Raise your hand if you foresaw a Baltimore-Kansas City ALCS matchup back in April. Anyone? Anybody at all? No? That’s what I thought. It’s a matchup that’s 30 years in the making and it features ball clubs that find a way to win in vastly different ways. The Royals stole more bases than any other team in the league while the Orioles plodded along the base paths, finishing dead last in baseball, 12 behind the next slowest team. Instead the O’s mashed their way to victory, racking up a Major League best 211 homers in the process, more than double the number of dingers hit by Kansas City. Both teams feature solid starting staffs and deep bullpens that have been dynamite this year when protecting a lead. This series has all the makings of a barn burner. So who’s going to win? Let’s take a run-through at some of the more salient points:
The playoffs in Major League Baseball have a tendency to be a cruel and fickle beast. You can blast through the regular season, crushing all opponents in your path and come October, all it takes is facing one team at the wrong time and it’s all over in a mere handful of games. The 2014 postseason has been no exception, with many of the projected favorites and higher seeds headed home and back to the drawing board earlier than expected.
This year’s Angels team is the best representative of that cruelty. They not only won more games than any other team in baseball, but they did so with a run differential that surpassed every team in the league outside of Oakland. And after 3 games against a feisty Kansas City squad it was all over, sending the Angles and their management back to square one. So, what does Los Angeles need to do rebound in 2015 to make a deep playoff run? Continue reading
After slugging their way to victory for the better part of the 2014 season, the Orioles continued that trend in their opening playoff game, piling up 12 runs and 3 homers. And while Baltimore piled on a bit once Scherzer left the game, the O’s still managed to tag the 2013 Cy Young Winner with 5 runs in 7.1 innings, which was more than enough for the victory. So how did the O’s do it?
Kansas City abused poor Derek Norris so badly in the AL Wild Card game that he may have been placed in the witness protection program for his own safety. They absolutely terrorized the Athletics on the base paths, racking up 7 steals total and they needed every single one in order to pull off the win. The bad news for Kansas City is that with that victory, they now have to face the 98-win Angels and their bevy of MVPs. The good news? Los Angeles might struggle with the running game worse than Oakland, which could provide the Royals a path to victory.
Hello all! It’s been quite a while since I last posted but that’s only because life got in the way. Between vacationing up in Glacier National Park with Shannon this summer, working 50 hours a week every week, taking a full load of classes at Missouri State, and watching every Derek Jeter at-bat that I could, the ole’ blog has been on the backburner. But with the start of the 2014 playoffs finally upon us, that’s all about to change. Each week I’m planning 3-5 posts that cover a variety of postseason topics, starting with tonight’s long-awaited matchup in Kansas City.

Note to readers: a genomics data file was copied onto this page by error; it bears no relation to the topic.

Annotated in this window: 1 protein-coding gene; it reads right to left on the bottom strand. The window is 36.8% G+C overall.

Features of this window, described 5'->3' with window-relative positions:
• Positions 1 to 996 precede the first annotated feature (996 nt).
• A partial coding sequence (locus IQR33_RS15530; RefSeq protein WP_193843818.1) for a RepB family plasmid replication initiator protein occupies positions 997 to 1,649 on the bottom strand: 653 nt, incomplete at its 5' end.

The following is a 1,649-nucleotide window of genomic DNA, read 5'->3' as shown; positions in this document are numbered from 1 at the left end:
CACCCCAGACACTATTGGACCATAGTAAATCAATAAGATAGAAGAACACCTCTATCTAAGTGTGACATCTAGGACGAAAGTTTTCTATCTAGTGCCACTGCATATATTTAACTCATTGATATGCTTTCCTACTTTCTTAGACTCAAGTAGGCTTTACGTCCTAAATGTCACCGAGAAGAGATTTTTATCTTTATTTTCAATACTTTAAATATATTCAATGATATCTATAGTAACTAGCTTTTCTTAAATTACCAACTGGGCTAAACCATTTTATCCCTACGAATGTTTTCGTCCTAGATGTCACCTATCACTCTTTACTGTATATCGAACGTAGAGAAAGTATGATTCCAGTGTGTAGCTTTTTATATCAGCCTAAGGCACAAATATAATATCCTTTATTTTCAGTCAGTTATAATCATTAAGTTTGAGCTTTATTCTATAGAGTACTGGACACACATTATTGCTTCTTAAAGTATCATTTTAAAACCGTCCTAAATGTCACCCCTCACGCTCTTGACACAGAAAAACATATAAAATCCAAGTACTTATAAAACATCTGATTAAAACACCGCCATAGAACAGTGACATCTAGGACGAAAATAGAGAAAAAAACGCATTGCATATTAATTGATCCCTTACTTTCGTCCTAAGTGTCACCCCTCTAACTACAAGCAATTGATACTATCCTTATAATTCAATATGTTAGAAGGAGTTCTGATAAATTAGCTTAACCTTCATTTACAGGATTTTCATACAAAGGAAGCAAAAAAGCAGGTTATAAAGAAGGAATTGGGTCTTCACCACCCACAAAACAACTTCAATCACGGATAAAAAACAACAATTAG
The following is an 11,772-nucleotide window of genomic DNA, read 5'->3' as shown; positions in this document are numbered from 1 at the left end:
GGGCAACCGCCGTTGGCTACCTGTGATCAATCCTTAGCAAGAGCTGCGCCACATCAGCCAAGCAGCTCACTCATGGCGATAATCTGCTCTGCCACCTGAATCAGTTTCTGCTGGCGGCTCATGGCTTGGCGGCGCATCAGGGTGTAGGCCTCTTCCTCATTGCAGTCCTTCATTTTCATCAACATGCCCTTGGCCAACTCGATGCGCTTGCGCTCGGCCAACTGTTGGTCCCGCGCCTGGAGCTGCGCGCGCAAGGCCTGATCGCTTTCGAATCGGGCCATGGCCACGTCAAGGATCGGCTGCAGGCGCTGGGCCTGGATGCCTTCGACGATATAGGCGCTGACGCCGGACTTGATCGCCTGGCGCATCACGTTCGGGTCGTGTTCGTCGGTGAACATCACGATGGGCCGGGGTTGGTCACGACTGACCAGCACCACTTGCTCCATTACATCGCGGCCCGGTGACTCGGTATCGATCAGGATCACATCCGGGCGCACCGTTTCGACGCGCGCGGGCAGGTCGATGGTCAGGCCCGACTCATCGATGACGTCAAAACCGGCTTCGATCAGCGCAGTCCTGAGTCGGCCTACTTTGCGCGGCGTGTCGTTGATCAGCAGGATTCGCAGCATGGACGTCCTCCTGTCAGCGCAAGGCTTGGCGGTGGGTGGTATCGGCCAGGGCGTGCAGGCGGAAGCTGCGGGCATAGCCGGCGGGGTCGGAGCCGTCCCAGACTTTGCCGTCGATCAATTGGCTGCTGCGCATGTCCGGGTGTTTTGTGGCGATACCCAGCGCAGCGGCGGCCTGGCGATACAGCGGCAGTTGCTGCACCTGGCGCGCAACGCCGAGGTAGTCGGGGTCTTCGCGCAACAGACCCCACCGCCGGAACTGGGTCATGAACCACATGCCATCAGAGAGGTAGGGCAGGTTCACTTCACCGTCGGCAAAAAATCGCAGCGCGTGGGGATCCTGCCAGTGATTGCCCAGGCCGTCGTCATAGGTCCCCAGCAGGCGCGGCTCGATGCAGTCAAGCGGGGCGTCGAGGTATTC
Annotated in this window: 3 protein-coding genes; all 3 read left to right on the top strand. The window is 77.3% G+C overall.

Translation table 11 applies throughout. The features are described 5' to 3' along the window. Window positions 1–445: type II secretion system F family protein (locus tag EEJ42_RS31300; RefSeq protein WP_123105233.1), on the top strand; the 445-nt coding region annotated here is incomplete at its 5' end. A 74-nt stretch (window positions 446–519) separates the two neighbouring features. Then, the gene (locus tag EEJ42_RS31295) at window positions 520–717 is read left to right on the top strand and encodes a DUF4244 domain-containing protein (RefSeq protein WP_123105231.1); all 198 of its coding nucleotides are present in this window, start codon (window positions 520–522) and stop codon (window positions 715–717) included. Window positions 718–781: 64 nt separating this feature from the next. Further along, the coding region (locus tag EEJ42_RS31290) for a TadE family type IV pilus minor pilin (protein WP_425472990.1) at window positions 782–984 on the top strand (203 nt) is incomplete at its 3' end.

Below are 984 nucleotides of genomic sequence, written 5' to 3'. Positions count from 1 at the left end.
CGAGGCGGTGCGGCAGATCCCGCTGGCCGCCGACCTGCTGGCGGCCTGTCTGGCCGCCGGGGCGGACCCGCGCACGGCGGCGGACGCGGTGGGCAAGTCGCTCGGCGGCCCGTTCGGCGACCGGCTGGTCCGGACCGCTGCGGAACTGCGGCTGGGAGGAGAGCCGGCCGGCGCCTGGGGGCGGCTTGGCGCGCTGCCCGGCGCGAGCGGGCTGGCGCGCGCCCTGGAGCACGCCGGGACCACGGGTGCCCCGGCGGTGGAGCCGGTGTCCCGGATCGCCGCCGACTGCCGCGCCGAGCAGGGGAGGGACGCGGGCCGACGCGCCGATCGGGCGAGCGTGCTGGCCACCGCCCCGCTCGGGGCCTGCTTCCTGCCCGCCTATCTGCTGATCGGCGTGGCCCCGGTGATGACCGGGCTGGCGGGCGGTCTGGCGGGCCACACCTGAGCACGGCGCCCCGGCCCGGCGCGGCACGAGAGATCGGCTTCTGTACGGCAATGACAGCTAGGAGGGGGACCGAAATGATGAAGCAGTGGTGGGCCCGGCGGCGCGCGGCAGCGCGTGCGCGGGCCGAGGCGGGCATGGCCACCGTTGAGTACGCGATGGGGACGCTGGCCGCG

Strike 1 – Oakland’s slumping lumber, meet Kauffman
The struggles of the Oakland A’s since the trade deadline have been well-documented. The team’s been playing .400 ball for the better part of the last two and a half months after posting the best record and run differential in baseball before the All-Star break. And while many have been quick to point the finger at Billy Beane for his myriad of offense-for-pitching moves, those aren’t exactly the culprit. The only player Oakland departed with that was of any significance to the 2014 lineup was Yoenis Cespedes, and while that’s a major blow, it’s really only a small part of the problem. Continue reading
Chris Sale made a victorious return from the disabled list on Thursday evening and in the process he tore thorough a decent Yankee lineup as though it was tissue paper. Sale retired 18 of the 19 hitters he faced, while striking out 10 in just 6 innings of work. The lanky lefty tore through the first 17 hitters he faced before allowing a hit, which actually came as a relief to skipper Robin Ventura, because the manager was prepared to make the unpopular, but intelligent, decision to remove his ace during a perfect game. In short, Sale looked like he hadn’t skipped a beat. This was the dominance White Sox fans have come to recognize in their ace over the past couple of seasons, but the reality is this isn’t the same Chris Sale. This 2014 version has turned into something more.
It’s hard to imagine a player having a better first month in the big leagues than Jose Abreu did in April. He managed to lead all Major Leaguers in home runs (10) and RBI (31) while totaling more bases than any other player as well. His presence in the lineup has been the lightning bolt that electrified the White Sox offense Frankenstein offense back to life and thanks to a brilliantly balanced approach at the plate the Cuban slugger shows no signs of slowing down anytime soon. Continue reading